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Georgia Southwestern hosts POW/MIA Convocation, keynote speaker recalls his time as former prisoner of war

Georgia Southwestern State University (GSW) and Andersonville National Historic Site held the 14th annual Prisoner of War/Missing in Action (POW/MIA) Convocation on Wednesday, September 18 in GSW’s Convocation Hall. Former prisoner of war Colonel Robert Certain (ret.) served as the featured speaker.

The convocation was held in conjunction with the POW/MIA Recognition Day events, which honor service members who were prisoners of war and those who are still missing in action. This year, Recognition Day will be observed on Friday, September 20 at the park’s National Prisoner of War Museum.

Born in Savannah, Col. Certain graduated from Emory University in Atlanta with a degree in History and a commission in the US Air Force. As a B-52 navigator, he flew 100 missions over Southeast Asia in 1971 and 1972. He was shot down and captured in December 1972 and held as a POW until the war ended.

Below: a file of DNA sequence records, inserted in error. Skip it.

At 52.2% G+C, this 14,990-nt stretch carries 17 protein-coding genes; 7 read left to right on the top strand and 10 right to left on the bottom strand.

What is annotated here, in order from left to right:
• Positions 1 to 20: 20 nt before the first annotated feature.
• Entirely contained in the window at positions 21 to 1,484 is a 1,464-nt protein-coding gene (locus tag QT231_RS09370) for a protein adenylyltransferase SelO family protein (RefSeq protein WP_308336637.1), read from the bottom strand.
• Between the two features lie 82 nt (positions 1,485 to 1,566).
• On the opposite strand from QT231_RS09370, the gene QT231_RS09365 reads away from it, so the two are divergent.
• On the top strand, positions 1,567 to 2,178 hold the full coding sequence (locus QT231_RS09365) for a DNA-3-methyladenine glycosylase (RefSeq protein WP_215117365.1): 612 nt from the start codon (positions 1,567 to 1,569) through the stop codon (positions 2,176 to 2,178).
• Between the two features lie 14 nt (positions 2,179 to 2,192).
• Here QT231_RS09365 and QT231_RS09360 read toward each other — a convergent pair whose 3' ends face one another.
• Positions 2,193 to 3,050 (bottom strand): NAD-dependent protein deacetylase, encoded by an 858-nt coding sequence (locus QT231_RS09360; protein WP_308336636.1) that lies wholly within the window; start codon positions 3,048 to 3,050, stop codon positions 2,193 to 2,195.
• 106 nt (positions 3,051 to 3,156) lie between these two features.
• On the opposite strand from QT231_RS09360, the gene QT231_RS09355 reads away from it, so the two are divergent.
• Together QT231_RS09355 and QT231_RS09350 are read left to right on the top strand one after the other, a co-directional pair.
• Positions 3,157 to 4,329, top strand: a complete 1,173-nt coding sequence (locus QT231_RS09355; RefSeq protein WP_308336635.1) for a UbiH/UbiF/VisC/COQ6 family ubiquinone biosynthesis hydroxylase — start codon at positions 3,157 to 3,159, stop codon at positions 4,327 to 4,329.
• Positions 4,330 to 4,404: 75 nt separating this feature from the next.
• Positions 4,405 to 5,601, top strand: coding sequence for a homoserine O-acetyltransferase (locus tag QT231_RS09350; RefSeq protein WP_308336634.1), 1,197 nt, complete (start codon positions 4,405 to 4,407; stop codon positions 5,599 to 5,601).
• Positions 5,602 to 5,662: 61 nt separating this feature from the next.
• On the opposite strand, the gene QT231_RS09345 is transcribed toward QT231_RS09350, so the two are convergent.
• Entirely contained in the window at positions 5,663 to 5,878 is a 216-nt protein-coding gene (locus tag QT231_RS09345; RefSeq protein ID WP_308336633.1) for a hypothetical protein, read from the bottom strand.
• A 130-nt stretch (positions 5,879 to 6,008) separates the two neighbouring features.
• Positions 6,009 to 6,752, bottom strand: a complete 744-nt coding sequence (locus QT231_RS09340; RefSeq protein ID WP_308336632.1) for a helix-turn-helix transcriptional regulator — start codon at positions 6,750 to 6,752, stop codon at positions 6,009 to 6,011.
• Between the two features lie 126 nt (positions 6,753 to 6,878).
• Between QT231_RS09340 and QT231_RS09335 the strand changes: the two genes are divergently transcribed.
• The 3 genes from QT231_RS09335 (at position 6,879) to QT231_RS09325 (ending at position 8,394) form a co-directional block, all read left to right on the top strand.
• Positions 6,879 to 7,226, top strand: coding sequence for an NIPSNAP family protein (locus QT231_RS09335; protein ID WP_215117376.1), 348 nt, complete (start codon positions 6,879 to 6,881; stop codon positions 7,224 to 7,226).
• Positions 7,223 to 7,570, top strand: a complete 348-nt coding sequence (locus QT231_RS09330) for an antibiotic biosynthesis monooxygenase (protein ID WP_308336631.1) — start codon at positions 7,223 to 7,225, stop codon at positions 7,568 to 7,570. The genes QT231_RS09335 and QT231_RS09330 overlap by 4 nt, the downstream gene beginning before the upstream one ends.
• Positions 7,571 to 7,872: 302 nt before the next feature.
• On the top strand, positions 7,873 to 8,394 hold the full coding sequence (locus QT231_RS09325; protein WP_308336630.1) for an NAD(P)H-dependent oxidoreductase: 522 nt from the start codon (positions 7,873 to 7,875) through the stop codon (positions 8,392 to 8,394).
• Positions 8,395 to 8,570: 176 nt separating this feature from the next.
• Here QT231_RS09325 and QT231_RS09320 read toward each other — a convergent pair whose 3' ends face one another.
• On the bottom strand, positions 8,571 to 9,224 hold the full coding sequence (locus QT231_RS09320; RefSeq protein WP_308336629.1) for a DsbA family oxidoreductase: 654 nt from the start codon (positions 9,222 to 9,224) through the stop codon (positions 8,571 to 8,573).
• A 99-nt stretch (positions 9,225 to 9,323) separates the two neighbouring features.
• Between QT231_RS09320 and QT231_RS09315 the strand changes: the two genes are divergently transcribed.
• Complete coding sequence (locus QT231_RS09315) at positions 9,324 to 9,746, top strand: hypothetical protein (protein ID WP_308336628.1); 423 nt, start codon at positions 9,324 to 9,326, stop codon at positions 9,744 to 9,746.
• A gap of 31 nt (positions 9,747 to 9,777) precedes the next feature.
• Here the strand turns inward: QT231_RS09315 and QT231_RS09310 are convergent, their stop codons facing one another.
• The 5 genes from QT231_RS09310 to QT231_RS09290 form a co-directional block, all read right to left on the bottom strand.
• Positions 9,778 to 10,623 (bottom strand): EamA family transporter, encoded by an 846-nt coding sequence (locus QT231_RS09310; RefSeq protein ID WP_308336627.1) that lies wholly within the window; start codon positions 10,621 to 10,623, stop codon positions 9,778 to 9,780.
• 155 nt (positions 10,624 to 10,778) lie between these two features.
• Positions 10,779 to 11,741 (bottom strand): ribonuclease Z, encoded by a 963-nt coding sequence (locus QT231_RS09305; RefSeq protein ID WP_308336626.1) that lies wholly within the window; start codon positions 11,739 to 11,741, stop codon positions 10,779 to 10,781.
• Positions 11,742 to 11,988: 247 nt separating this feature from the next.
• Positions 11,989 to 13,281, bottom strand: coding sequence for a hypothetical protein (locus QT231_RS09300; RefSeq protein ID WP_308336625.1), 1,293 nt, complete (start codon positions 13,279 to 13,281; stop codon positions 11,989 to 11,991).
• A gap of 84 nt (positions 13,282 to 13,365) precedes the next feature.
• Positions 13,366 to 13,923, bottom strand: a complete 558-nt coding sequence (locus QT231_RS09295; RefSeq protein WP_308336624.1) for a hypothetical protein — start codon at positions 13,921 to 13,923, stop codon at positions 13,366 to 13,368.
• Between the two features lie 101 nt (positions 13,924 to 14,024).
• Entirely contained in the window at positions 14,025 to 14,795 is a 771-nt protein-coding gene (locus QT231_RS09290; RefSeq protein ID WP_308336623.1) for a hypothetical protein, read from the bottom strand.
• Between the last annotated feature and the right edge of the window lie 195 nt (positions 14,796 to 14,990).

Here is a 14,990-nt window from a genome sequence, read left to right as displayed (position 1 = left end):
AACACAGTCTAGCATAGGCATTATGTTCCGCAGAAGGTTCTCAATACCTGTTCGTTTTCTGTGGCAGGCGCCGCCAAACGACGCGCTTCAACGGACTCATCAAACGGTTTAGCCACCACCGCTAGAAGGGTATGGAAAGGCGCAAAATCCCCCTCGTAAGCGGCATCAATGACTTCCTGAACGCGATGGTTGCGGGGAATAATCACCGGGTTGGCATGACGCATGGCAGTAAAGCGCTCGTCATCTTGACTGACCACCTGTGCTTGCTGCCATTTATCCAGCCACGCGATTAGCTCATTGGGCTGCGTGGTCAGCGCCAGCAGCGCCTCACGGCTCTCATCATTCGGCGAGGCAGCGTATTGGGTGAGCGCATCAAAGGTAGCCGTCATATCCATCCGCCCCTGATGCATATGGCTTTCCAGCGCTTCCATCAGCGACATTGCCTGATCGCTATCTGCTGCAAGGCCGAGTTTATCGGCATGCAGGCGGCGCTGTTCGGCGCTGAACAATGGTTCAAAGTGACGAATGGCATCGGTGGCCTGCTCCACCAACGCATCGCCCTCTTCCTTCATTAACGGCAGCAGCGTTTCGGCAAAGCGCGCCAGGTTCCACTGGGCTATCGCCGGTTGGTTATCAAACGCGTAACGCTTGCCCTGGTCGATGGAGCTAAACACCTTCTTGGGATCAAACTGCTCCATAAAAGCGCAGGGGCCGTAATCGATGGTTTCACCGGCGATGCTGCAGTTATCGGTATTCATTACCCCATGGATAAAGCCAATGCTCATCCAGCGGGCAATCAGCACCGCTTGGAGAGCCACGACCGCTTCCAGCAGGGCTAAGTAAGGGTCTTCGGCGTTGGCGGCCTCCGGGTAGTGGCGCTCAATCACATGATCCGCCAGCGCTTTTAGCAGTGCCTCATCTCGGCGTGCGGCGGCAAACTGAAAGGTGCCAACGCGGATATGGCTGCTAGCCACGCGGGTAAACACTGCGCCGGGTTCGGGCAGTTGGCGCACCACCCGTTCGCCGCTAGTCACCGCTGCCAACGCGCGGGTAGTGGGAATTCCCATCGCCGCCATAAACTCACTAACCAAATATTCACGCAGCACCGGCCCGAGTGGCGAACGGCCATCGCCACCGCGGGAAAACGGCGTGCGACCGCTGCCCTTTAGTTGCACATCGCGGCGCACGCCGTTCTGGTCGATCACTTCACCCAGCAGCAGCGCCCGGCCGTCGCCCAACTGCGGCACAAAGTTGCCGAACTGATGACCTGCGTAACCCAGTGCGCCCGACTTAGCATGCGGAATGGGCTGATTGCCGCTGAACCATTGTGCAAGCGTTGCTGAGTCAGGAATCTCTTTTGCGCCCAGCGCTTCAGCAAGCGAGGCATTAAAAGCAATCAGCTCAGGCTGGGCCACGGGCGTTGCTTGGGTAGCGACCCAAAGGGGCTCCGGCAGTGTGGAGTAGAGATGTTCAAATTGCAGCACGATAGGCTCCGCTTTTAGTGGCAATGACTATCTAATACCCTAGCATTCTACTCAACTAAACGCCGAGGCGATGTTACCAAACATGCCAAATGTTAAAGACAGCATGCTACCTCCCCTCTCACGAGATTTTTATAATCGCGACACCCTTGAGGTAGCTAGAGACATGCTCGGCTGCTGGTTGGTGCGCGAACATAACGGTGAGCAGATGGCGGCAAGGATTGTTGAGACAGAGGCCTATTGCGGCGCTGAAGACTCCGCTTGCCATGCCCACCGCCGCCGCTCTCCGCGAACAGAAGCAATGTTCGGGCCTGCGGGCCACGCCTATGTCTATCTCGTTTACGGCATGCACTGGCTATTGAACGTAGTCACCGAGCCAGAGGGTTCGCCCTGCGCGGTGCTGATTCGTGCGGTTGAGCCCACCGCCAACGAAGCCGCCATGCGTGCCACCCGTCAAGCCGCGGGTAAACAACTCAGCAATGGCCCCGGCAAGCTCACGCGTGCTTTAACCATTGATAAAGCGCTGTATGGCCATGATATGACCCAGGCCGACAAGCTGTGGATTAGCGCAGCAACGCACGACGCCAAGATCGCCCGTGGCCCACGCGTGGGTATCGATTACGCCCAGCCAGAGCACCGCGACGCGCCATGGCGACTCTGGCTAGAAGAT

Following the Vietnam War, he attended the School of Theology, an Episcopal Church seminary in Sewanee, Tennessee, and was ordained as a priest in 1976 after he received his Master of Divinity degree. In 1990, he was awarded his Doctor of Ministry degree from the School of Theology and served as a military chaplain in the Air Force.

When former President Gerald R. Ford died in late 2006, Col. Certain led all the memorial services and presided at his burial in Michigan. Today, Col. Certain serves as the National Commander of the American Ex-Prisoners of War (AXPOW) organization. 

Andersonville National Historic Site is located 10 miles south of Oglethorpe, GA and 10 miles northeast of Americus, GA on Georgia Highway 49. The national park features the National Prisoner of War Museum, Andersonville National Cemetery and the site of the historic Civil War prison, Camp Sumter. Andersonville National Historic Site is the only national park within the National Park System to serve as a memorial to all American prisoners of war.

For more information on these events and the park, visit Andersonville’s website.